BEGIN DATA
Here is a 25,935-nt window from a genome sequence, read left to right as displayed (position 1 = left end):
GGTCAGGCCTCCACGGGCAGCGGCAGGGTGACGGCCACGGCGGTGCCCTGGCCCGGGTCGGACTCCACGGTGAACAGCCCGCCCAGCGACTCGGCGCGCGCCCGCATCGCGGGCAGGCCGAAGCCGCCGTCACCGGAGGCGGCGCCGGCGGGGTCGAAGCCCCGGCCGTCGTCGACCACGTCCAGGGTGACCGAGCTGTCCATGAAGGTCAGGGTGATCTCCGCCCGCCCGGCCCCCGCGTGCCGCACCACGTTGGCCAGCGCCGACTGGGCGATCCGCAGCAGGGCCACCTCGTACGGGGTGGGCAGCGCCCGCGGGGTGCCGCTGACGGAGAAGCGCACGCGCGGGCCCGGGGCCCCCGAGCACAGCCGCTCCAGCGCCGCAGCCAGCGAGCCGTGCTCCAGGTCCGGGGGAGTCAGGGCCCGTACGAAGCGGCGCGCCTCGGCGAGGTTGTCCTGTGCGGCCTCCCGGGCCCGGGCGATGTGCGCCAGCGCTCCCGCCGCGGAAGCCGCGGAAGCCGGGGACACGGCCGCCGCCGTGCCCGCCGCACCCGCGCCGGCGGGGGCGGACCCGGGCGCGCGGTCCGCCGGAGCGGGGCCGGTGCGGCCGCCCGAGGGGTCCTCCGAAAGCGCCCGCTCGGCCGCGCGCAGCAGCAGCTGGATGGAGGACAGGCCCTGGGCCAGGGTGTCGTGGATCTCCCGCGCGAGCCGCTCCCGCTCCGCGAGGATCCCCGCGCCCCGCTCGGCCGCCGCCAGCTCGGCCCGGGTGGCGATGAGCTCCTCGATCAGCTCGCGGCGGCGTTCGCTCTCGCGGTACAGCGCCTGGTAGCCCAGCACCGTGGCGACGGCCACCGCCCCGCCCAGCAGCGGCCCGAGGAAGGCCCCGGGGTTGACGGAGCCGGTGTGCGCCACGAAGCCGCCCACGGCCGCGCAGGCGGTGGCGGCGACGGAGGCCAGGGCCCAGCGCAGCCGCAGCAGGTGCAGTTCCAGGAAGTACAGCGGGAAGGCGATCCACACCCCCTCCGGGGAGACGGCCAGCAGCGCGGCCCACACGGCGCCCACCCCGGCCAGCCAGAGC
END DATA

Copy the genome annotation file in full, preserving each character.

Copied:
Here is a 25,935-nt window from a genome sequence, read left to right as displayed (position 1 = left end):
GGTCAGGCCTCCACGGGCAGCGGCAGGGTGACGGCCACGGCGGTGCCCTGGCCCGGGTCGGACTCCACGGTGAACAGCCCGCCCAGCGACTCGGCGCGCGCCCGCATCGCGGGCAGGCCGAAGCCGCCGTCACCGGAGGCGGCGCCGGCGGGGTCGAAGCCCCGGCCGTCGTCGACCACGTCCAGGGTGACCGAGCTGTCCATGAAGGTCAGGGTGATCTCCGCCCGCCCGGCCCCCGCGTGCCGCACCACGTTGGCCAGCGCCGACTGGGCGATCCGCAGCAGGGCCACCTCGTACGGGGTGGGCAGCGCCCGCGGGGTGCCGCTGACGGAGAAGCGCACGCGCGGGCCCGGGGCCCCCGAGCACAGCCGCTCCAGCGCCGCAGCCAGCGAGCCGTGCTCCAGGTCCGGGGGAGTCAGGGCCCGTACGAAGCGGCGCGCCTCGGCGAGGTTGTCCTGTGCGGCCTCCCGGGCCCGGGCGATGTGCGCCAGCGCTCCCGCCGCGGAAGCCGCGGAAGCCGGGGACACGGCCGCCGCCGTGCCCGCCGCACCCGCGCCGGCGGGGGCGGACCCGGGCGCGCGGTCCGCCGGAGCGGGGCCGGTGCGGCCGCCCGAGGGGTCCTCCGAAAGCGCCCGCTCGGCCGCGCGCAGCAGCAGCTGGATGGAGGACAGGCCCTGGGCCAGGGTGTCGTGGATCTCCCGCGCGAGCCGCTCCCGCTCCGCGAGGATCCCCGCGCCCCGCTCGGCCGCCGCCAGCTCGGCCCGGGTGGCGATGAGCTCCTCGATCAGCTCGCGGCGGCGTTCGCTCTCGCGGTACAGCGCCTGGTAGCCCAGCACCGTGGCGACGGCCACCGCCCCGCCCAGCAGCGGCCCGAGGAAGGCCCCGGGGTTGACGGAGCCGGTGTGCGCCACGAAGCCGCCCACGGCCGCGCAGGCGGTGGCGGCGACGGAGGCCAGGGCCCAGCGCAGCCGCAGCAGGTGCAGTTCCAGGAAGTACAGCGGGAAGGCGATCCACACCCCCTCCGGGGAGACGGCCAGCAGCGCGGCCCACACGGCGCCCACCCCGGCCAGCCAGAGC